Brent Calder stood in the center of an adoring crowd. He was the most popular football player on the junior team, and to Jordan, he was as handsome as any movie star. Next Saturday night was going to be the Sadie Hawkins dance at school. Jordan had finally gathered up the courage to invite Brent to the dance. She approached him nervously in the schoolyard, and held her breath as she came closer. Her chest was actually hurting. Her pudgy legs were almost strangled by the fashionable knee socks she wore. She was painfully aware of how she looked.
One of Brent’s pals noticed her first.
“I think you’re going to get an invitation to the dance, ‘Tiger’,” he said as Jordan came near.
“You mean the little fat girl with the braids? Watch out guys,” Brent announced in a stage whisper to the whole group. “One of the heifers must have broken out of the herd. Come on, let’s move to higher ground.” He smiled and turned away contemptuously, throwing his arm around a nearby cheerleader, leaving Jordan standing alone, ashamed and in tears. Everyone had heard him, and had a good laugh at her expense. Brent knew her name. He sat next to her in one of their classes.
Lowering her eyes, she’d attempted to hide her embarrassment and her tears. Then she walked away slowly, forcing herself not to run. Her heart-wrenching sobs didn’t stop until she reached home. Once nighttime finally came, Jordan still heard their taunts in her sleep. Not only did she not go to the dance, it was a long time before she would salvage her injured pride. Cheerleaders were the perfect people. No one could ever compete with them; everybody knew that. Why had she put herself in this awkward position? Who did she think she was? What a fool she had been. When Jordan reached home, she tried to explain to her mother what had happened.
Her mother just said, ‘Never mind, Dear.’ That was her answer for most things.
It was another two years before Jordan shed the excess weight and added five more inches to her height to become the lovely girl who would eventually grace the covers of fashion magazines throughout the world.
She’d never forgotten the humiliation. Here today, it was still fresh in her memory.
Only last year, Jordan found out she wasn’t above a little revenge. During a well- publicized fashion shoot in Palm Beach, Brent Calder and his wife or girlfriend had come by.
Jordan, Alessandra, Elle MacPherson, and Cindy Crawford, among other international models, were part of this celebrated shoot for one of the top designers of the day. Make-up crew, directors and photographers made up the remainder of the glamorous gathering.
Obviously star struck, Brent had approached the group and introduced himself and his companion to the fabulous foursome.
“Jordan and I went to high school together,” he’d announced with pride to everyone within hearing distance. “It’s nice to see you again, Jordan.” He smiled, obviously waiting for the expected recognition.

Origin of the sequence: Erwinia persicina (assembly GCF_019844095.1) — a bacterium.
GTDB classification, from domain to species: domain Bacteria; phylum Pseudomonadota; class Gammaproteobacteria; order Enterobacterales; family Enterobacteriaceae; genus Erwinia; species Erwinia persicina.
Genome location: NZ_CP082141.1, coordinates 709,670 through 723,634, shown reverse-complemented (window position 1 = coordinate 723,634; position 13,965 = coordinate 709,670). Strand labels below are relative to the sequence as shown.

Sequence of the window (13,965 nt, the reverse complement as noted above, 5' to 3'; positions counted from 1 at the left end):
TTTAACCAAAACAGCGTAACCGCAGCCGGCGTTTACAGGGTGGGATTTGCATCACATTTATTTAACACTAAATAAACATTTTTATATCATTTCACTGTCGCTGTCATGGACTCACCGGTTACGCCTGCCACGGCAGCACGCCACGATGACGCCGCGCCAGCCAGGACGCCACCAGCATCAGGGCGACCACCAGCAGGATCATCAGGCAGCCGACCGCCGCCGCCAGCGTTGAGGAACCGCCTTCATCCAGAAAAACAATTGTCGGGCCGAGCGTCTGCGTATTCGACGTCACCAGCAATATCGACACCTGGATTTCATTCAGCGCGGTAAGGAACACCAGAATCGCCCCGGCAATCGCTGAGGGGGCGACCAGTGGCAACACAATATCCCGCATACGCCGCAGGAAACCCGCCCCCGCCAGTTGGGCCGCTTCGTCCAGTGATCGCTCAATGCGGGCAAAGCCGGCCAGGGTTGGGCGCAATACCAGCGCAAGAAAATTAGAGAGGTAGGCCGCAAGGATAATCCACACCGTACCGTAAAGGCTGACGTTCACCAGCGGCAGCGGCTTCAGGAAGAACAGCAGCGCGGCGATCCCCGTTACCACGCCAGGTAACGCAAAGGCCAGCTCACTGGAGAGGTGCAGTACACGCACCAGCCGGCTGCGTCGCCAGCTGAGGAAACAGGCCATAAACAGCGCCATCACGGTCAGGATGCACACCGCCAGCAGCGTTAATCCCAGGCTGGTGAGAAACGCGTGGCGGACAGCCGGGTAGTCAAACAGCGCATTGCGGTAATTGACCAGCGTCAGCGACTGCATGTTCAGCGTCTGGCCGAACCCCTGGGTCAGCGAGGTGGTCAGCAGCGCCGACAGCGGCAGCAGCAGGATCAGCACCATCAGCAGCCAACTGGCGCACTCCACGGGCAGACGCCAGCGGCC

Jordan had looked up. He was as handsome as ever and looked like he could still play football. All muscles and deeply tanned, Jordan thought he was better looking than half the people on this shoot. He still had that loose strand of hair he never could keep out of his eyes. Why couldn’t he have gone to fat and started to bald? She was crazy about him once, and now, even with that giant ego, he made her feel like that little girl wanting so desperately to be part of the in-crowd. She took a deep breath. She wouldn’t be intimidated this time. She wouldn’t.
To say the least, Brent looked more than a little surprised when Jordan gave him a blank look…then deliberately turned back to Alessandra and laughed. The laugh was strained though.
“Isn’t it amazing how many strangers claim to have gone to school with you?” Jordan had said aloud, ignoring his chagrin. Dismissing him and turning away she returned to the photo shoot, everyone heard her say, “You must get that all the time, Gigi. Isn’t it annoying, when people try to use you to make themselves feel important?” Alessandra was known as the ‘Greek Goddess’ but called Gigi by the other girls. The laughed at the name but it stuck. She was good natured and didn’t mind the nickname.
Alessandra looked shocked and just stared at Jordan for a moment. “That was a rotten thing to do,” she said, once the embarrassed couple was out of earshot. “Couldn’t you just have smiled and pretended? That poor guy was mortified in front of his girl.”
Anyone could see she was disgusted with Jordan’s behavior. Now, Jordan felt guilty as hell, and with some difficulty, finally recounted the painful story from so long ago to her friends. Even at this stage of her celebrated life, Jordan appeared to be looking for acceptance. There was silence for a while.
Then…”Nice going, girl,” Alessandra said. “He really did deserve that.” It was obvious to everyone that the hurt was still there after all these years. “Glad to see you’re not perfect after all.” Alessandra laughed, as though she meant this as a joke. There was an unspoken rivalry between the two. That last remark was likely not too far from the truth.